Tree preservation orders (TPOs)

Requesting a Tree Preservation Order

Anyone can ask for a Tree Preservation Order (TPO) to be made. If you feel that certain trees or woodland merit such protection, you can obtain further advice by contacting Development Control. TPO's are registered as Local Land Charges: your solicitor will tell you if such an order affects any property you intend to purchase.

Council consent

The Council's written consent is needed before any felling or pruning takes place. Approval from the Council is required for felling or pruning a tree subject to a TPO.

Applications

Applications (for which there is no charge) can be made in writing giving details of the nature of the work you wish to carry out and providing a location plan showing the approximate position of the tree or trees you wish to work on. However, use of the formTree Works  will help to ensure that you submit sufficient information.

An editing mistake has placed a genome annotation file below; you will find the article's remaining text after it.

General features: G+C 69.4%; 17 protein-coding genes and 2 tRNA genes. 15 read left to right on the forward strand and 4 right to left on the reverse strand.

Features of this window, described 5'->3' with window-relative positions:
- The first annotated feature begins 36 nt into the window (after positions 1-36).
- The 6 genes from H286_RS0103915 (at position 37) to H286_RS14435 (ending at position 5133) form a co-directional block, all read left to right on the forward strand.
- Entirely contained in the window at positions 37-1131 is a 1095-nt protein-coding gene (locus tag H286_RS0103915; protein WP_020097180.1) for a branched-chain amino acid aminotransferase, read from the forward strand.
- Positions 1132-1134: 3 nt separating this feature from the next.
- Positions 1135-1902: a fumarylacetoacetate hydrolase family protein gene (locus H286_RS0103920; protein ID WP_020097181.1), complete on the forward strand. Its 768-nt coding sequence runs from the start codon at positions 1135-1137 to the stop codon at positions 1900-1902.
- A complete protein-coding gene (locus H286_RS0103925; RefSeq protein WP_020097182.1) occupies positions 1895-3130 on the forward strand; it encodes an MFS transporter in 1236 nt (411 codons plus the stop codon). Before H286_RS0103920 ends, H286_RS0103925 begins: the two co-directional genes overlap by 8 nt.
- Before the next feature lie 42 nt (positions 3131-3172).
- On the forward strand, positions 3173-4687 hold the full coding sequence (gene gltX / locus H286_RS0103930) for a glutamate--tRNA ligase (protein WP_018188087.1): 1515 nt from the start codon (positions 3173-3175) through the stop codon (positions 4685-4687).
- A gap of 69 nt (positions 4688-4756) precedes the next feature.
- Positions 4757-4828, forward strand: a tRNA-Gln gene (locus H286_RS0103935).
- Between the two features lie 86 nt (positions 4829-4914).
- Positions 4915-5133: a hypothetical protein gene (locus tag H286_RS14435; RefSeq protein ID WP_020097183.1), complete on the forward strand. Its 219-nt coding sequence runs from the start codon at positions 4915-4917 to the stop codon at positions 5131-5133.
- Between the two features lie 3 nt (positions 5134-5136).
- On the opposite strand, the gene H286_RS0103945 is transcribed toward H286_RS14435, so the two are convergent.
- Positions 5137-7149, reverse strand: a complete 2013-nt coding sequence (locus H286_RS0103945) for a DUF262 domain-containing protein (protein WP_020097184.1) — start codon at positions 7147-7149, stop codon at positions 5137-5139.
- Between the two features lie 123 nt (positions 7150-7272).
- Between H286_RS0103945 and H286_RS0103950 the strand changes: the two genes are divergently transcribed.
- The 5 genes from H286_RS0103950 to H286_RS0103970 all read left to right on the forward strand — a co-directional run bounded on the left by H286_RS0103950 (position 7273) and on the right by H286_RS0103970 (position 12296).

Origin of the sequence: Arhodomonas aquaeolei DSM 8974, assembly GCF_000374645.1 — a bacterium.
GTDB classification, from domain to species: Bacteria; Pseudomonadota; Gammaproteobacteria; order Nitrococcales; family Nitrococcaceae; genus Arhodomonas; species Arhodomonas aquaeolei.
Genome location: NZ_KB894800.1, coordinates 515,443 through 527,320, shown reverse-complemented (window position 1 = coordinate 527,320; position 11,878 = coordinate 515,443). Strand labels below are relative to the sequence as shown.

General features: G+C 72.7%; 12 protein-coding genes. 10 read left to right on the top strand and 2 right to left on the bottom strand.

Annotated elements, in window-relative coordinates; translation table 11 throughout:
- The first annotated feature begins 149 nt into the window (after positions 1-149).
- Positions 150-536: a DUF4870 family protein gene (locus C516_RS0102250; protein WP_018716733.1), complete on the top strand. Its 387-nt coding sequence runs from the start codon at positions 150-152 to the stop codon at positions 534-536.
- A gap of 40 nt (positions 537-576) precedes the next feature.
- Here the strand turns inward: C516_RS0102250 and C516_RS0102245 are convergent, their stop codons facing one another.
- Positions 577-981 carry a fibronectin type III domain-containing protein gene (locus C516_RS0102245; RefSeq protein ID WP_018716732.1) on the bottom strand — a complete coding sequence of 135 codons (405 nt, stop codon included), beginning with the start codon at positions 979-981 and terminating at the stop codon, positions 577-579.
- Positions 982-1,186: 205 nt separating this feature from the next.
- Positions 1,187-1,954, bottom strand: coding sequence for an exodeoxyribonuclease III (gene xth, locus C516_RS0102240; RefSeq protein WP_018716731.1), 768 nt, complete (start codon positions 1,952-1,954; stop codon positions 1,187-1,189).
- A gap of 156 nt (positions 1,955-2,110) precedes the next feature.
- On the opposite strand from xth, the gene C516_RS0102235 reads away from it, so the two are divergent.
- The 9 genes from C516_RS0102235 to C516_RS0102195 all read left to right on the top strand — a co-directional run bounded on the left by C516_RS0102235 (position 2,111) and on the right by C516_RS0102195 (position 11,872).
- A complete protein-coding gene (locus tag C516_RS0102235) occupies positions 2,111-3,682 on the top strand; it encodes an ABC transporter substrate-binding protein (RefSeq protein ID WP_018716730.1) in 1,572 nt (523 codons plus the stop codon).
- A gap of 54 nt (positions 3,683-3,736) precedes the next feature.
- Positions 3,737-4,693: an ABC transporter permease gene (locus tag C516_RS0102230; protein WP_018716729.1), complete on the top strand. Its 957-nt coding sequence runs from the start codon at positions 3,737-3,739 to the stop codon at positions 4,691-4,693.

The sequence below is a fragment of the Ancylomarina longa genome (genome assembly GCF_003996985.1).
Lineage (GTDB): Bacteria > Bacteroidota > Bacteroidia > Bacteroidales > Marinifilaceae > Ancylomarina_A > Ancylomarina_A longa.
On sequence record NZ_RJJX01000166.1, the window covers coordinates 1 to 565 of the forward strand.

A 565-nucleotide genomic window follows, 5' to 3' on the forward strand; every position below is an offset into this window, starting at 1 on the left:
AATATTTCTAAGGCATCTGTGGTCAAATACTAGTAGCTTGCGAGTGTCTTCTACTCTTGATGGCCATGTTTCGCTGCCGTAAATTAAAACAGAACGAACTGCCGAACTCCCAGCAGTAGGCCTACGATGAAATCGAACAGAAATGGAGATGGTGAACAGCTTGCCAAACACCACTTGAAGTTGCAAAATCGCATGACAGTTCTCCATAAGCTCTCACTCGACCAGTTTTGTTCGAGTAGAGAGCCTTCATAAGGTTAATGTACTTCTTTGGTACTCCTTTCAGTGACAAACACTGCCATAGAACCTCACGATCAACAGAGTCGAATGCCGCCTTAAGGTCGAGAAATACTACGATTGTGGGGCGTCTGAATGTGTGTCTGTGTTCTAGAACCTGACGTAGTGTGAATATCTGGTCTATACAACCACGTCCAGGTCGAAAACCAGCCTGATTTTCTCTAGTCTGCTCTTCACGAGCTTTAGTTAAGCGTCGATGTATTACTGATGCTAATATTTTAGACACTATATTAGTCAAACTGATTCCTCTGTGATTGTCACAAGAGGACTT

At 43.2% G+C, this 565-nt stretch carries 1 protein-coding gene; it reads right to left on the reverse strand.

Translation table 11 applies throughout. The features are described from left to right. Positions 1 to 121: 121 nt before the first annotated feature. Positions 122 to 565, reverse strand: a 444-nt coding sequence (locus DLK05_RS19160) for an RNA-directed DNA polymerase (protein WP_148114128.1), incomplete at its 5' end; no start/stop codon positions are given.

Exceptions

There are some exceptions, for example when a tree is dead, dying or dangerous and action needs to be taken quickly for safety reasons. In these instances you can get further advice by contacting Development Control .

It is an offence to work on a protected tree without such consent and if unauthorised work takes place, the Council can (and does) take legal action which can lead to fines of up to £20,000, or twice the value of each tree, whichever is the greater.

Tree Preservation Orders: A Guide to the Law and Good Practice|External link  is available from the Department for communities and local government .

Last Updated: 17/04/2013